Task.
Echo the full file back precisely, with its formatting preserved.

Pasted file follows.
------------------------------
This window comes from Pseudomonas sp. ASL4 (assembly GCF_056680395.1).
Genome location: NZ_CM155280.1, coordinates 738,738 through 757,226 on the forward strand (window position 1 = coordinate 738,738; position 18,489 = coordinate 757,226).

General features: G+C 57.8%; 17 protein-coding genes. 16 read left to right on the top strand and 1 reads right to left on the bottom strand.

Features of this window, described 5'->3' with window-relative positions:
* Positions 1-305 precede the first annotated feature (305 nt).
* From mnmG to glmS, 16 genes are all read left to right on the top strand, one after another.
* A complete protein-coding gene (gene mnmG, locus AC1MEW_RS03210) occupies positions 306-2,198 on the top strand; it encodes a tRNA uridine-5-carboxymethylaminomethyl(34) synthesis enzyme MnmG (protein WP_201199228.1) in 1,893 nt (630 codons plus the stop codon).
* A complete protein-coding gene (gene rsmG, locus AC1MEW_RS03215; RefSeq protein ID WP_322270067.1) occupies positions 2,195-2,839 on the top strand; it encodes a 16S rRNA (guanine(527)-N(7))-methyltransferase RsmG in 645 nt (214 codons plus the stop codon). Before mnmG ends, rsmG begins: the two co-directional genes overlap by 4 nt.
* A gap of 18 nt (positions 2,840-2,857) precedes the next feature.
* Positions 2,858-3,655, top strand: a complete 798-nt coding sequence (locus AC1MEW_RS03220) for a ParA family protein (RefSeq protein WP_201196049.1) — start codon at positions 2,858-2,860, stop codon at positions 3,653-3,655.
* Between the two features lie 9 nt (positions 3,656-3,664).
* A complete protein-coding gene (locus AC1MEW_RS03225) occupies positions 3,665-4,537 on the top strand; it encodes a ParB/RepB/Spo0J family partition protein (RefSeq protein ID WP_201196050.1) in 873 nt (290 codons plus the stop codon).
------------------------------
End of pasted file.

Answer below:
This window comes from Pseudomonas sp. ASL4 (assembly GCF_056680395.1).
Genome location: NZ_CM155280.1, coordinates 738,738 through 757,226 on the forward strand (window position 1 = coordinate 738,738; position 18,489 = coordinate 757,226).

General features: G+C 57.8%; 17 protein-coding genes. 16 read left to right on the top strand and 1 reads right to left on the bottom strand.

Features of this window, described 5'->3' with window-relative positions:
* Positions 1-305 precede the first annotated feature (305 nt).
* From mnmG to glmS, 16 genes are all read left to right on the top strand, one after another.
* A complete protein-coding gene (gene mnmG, locus AC1MEW_RS03210) occupies positions 306-2,198 on the top strand; it encodes a tRNA uridine-5-carboxymethylaminomethyl(34) synthesis enzyme MnmG (protein WP_201199228.1) in 1,893 nt (630 codons plus the stop codon).
* A complete protein-coding gene (gene rsmG, locus AC1MEW_RS03215; RefSeq protein ID WP_322270067.1) occupies positions 2,195-2,839 on the top strand; it encodes a 16S rRNA (guanine(527)-N(7))-methyltransferase RsmG in 645 nt (214 codons plus the stop codon). Before mnmG ends, rsmG begins: the two co-directional genes overlap by 4 nt.
* A gap of 18 nt (positions 2,840-2,857) precedes the next feature.
* Positions 2,858-3,655, top strand: a complete 798-nt coding sequence (locus AC1MEW_RS03220) for a ParA family protein (RefSeq protein WP_201196049.1) — start codon at positions 2,858-2,860, stop codon at positions 3,653-3,655.
* Between the two features lie 9 nt (positions 3,656-3,664).
* A complete protein-coding gene (locus AC1MEW_RS03225) occupies positions 3,665-4,537 on the top strand; it encodes a ParB/RepB/Spo0J family partition protein (RefSeq protein ID WP_201196050.1) in 873 nt (290 codons plus the stop codon).